Illustrations by Hannah Robinson

On October 25th, huge crowds gathered in Chile’s capital, Santiago, to celebrate. They carried signs reading “Goodbye, General” and “Erasing your legacy will be our legacy.” The ‘general’ they refer to is Augusto Pinochet, the dictator who ruled Chile for 15 years. He died in 2006. What the people of Chile were celebrating was the result of a referendum. With an overwhelming 78.27%, Chileans had chosen to replace their constitution.

The Chilean constitution is closely connected to Pinochet and is considered his final legacy. It came into effect in 1980, 7 years after he seized power in a coup, when it was ratified by a rigged plebiscite. It would outlast him, as he was removed from power in a referendum only eight years later. The constitution kept much of his repressive system of government in place, however. Perhaps more significantly, it cemented the neoliberal basis of the state, something that some argue has held Chile back.

Roughly a year ago, protests erupted in Santiago. They were set off by a rise in the metro fare, but their root cause was deeper. Chile’s public health system was disastrous, its education system expensive and pensions meagre. Most retirees ended up with a pension worth a third of their wages. Many blamed the constitution for preventing reform. As a remnant of the divisive Pinochet regime, it was an easy target.

As the protests spiralled out of control, they were met with brutal police action. Usage of rubber bullets that blinded many protesters caused international outcry. A few weeks later, President Piñera announced a plebiscite regarding a new constitution. After an extensive delay due to the coronavirus, it was held last Sunday.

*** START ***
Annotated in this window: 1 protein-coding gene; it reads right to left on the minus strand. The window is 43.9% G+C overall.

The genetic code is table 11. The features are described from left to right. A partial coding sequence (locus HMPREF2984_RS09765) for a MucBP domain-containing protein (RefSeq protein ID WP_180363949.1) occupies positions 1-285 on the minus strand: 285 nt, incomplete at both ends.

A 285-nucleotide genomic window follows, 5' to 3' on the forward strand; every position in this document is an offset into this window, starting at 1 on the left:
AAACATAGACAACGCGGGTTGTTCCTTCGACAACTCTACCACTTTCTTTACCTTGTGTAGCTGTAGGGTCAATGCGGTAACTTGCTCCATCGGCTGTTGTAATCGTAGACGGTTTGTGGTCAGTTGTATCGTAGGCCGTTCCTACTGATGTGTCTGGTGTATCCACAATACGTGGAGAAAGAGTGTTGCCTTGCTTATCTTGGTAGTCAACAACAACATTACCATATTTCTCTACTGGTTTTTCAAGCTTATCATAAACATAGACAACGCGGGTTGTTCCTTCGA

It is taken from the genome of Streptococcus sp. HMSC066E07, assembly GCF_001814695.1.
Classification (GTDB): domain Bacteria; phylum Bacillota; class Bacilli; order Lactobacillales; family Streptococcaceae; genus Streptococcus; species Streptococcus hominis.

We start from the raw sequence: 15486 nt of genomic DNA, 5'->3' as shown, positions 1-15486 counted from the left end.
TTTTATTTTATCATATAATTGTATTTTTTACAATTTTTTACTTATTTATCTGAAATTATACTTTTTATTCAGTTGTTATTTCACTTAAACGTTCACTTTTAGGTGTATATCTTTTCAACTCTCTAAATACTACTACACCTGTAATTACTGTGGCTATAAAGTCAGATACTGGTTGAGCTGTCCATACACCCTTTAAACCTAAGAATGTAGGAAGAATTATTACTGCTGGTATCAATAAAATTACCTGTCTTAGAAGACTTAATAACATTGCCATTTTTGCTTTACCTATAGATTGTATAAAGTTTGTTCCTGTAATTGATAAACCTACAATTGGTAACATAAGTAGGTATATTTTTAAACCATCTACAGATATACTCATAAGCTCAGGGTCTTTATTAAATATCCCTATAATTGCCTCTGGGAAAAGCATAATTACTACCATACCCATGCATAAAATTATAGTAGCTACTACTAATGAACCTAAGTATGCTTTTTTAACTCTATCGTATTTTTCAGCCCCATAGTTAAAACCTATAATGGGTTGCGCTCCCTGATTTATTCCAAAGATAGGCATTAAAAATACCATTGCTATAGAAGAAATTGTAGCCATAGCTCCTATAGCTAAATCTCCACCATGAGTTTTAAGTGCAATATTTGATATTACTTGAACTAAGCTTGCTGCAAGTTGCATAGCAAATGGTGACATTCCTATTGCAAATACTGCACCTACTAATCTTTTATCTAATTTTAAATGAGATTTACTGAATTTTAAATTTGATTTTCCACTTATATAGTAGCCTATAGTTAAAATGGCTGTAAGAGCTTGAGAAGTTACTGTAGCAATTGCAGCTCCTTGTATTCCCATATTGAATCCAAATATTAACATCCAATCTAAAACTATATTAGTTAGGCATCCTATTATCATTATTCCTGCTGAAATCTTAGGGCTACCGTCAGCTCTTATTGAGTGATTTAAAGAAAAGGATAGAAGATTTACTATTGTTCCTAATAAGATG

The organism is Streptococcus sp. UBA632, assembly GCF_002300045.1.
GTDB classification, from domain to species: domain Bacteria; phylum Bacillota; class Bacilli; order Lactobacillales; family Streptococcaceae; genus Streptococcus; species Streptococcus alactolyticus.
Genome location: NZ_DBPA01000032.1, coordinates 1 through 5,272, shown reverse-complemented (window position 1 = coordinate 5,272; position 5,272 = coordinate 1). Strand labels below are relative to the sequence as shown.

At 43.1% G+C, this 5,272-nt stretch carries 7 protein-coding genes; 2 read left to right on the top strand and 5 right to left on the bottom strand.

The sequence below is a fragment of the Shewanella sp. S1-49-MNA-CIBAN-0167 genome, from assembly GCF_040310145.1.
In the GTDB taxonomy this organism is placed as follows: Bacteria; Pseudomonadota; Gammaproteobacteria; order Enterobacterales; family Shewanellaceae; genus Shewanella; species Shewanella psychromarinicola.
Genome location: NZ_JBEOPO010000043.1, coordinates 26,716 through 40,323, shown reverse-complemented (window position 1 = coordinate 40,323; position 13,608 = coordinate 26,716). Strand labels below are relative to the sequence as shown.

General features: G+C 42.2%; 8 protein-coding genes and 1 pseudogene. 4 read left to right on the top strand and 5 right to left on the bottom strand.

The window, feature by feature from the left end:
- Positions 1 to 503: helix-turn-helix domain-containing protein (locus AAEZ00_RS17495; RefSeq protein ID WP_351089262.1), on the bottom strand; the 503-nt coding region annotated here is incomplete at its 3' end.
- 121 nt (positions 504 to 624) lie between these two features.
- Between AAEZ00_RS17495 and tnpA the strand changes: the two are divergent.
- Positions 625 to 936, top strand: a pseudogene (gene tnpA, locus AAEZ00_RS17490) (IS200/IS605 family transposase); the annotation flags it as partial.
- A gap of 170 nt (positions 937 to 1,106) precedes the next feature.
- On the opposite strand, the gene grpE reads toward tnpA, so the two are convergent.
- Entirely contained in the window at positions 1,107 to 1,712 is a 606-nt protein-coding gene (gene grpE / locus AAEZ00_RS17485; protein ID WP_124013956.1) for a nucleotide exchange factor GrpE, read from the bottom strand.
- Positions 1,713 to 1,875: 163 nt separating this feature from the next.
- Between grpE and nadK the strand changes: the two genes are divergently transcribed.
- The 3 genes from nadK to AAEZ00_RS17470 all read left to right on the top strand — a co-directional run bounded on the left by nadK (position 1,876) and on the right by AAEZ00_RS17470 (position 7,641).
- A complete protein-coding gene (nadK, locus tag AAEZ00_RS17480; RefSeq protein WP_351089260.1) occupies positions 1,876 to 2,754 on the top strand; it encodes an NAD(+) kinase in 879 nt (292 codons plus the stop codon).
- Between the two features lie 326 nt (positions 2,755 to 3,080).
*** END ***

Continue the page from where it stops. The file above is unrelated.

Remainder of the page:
Critics of the referendum and the call to replace the constitution consider it responsible for Chile’s ostensible economic prosperity, which stands out as a Latin American success story. After democratisation in the 1990s, its neoliberal economic base attracted huge international investment, lifting thousands out of poverty. Its GDP per capita is one of the highest and its homicide rate one of the lowest in the region.

At the same time, this wealth has generated massive inequality. Chile is the most unequal country in the OECD with an income gap 65% wider than the OECD average. University costs are 41% of the average income. Nearly a quarter of the country’s total income goes to the top 1%. Widespread privatisation has left Chileans open to exploitation and without a security net.

This, then, is what Chileans were protesting. And it explains why they voted in such large numbers to scrap the old constitution, catching many conservative politicians by surprise. The question is, will this actually address the country’s problems?

Critics say it will not. They argue that the constitution has changed drastically since 1980. It has been amended 42 times and no longer carries Pinochet’s signature. As it has served as the backbone of the country’s recent growth, why get rid of it?

One answer is that the constitution enshrines the dictator’s neoliberal economic strategy into law. Private options are protected in Chile’s education, healthcare and pension systems. It also concentrates huge power in the office of the Presidency and makes reforms difficult to implement. Currently, a supermajority is needed for laws on education, political parties, the military, policing and electoral reform amongst others. Scrapping it will make reforms easier.

More importantly perhaps, the decision to replace the constitution bears symbolic weight. Regardless of how much it had changed, at its core, the constitution was a Pinochet-era creation. Replacing it will rid the country of his most tangible legacy.

This referendum and the process it triggers is by no means a magic fix. The issues Chileans faced before October 25th have not gone away. To make Chile a fairer and more prosperous society, there is much hard work to be done. But with a new constitution, Chileans have the means to do so. By an overwhelming majority, they have voted for a new start.